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To know . . . to know . . . to know. What does it mean to know Christ? What does it mean to know the power of his resurrection? And what does it mean to know the fellowship of his sufferings? I mean, really!

Philippians 3:10a
I want to know Christ and the power of his resurrection and the fellowship of sharing in his sufferings . . .

To understand with certainty, that’s one definition. Or, to establish or fix something in the mind (like memorization). Or, to be acquainted with (like a friend). Or, to understand with experience (like baking a cake). And finally, to be able to distinguish one thing from another (like right from wrong).

In some ways, each one of these definitions can be applied to this verse. Like Paul, I want to “know” Christ with certainty. I don’t want a casual acquaintance but a deep knowing that comes from exposure. I want the sunburn of Christ (no sunscreen) inside and out. With that kind of knowing, there is trust, contentment, patience, confidence, and security. To the degree that I don’t have those attributes is the degree to which I don’t really know the Christ. Perhaps “to know” really means “to love” (which is how the more archaic definition for knowing meant a sexual union). There is nothing more beautiful than transparent sex, the give and take of pleasure, the concern for other. Too bad. most sexual unions miss the sacred part.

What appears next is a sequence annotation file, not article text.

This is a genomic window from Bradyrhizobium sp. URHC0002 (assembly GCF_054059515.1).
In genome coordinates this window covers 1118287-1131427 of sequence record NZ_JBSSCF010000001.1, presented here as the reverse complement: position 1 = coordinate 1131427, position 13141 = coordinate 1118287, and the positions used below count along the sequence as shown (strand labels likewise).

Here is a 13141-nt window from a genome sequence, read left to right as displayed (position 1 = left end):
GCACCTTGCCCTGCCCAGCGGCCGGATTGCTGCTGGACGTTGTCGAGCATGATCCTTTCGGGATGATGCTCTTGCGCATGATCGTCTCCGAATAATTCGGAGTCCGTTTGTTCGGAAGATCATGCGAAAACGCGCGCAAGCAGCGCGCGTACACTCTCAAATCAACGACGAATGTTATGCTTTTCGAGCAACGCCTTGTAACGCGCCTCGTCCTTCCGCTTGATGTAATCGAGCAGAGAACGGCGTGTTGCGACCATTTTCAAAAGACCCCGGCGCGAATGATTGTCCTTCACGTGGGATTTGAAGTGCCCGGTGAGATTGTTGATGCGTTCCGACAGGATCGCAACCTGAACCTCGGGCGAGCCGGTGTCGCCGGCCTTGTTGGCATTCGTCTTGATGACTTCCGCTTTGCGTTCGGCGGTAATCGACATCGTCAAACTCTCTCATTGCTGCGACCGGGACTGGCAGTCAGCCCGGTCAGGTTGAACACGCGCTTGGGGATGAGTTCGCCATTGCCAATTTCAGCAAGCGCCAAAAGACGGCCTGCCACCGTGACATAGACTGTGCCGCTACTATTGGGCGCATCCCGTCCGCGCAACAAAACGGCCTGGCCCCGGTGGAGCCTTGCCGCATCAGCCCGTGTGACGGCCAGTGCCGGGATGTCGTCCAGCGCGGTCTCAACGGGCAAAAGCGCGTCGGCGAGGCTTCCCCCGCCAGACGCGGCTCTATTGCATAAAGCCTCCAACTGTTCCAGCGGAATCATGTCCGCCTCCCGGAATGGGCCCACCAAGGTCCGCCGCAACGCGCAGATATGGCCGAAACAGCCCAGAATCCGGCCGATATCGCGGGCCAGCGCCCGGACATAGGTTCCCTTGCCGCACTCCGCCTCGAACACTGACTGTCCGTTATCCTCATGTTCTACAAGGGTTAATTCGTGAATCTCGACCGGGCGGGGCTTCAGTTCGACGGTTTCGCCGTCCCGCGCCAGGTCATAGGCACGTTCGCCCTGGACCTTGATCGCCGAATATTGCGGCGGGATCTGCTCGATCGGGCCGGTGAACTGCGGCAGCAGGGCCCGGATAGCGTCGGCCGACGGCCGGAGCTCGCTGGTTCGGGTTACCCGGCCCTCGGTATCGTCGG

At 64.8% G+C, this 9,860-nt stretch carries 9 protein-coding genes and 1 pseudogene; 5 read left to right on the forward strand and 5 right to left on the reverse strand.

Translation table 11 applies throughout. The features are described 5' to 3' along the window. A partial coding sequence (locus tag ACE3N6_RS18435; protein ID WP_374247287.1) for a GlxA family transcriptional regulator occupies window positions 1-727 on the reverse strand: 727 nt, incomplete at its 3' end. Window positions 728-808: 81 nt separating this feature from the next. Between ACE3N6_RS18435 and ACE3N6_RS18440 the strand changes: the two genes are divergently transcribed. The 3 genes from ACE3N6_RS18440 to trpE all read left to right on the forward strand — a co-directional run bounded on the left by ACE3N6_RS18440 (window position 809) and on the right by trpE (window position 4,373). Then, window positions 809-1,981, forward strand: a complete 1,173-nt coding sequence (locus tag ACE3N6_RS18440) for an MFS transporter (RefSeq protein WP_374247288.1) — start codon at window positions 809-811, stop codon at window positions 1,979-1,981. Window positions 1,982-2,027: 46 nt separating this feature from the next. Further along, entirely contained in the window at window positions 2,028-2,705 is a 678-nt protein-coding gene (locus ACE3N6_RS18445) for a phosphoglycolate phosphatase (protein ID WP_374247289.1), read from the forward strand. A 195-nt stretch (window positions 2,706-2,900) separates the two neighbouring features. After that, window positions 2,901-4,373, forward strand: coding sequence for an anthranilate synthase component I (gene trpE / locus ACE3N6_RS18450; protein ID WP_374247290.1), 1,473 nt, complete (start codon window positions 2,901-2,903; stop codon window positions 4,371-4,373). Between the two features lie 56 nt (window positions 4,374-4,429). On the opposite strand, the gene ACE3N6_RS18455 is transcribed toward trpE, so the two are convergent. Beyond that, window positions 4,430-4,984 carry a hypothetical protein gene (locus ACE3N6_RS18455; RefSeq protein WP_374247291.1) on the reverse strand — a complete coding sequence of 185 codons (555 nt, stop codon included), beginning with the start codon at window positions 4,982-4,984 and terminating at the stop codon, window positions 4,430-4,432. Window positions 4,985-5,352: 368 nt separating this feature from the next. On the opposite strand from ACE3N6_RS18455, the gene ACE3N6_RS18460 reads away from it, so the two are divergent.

And how about knowing the “power of his resurrection?” That’s formidable. Can anyone imagine being acquainted with this type of knowledge or certainty? That is supposed to be the case for every Christian, but we don’t walk our lives with that kind of confidence. I know I don’t: I still fear illnesses and teens driving home late at night and violence. Besides, isn’t Paul actually asking for the knowledge of this power to operate in the present and not just for raising his own body. Undoubtedly, this kind of power heals the sick, makes the blind see, the deaf to hear, and the lame to walk. Same power, I’m sure of it.

And lastly, to know and share in the afflictions that Christ suffered: not just physical but emotional, mindful, and spiritual. Can I bear the pain? Can I accept it? Or do I still run away from pain. Sweet paradox again.

I’m thinking they all go together. I cannot “know” one aspect without the other. I cannot be acquainted with healing power without knowledge of pain and hardship. My certainty is strengthened by the operation of all three in my life.

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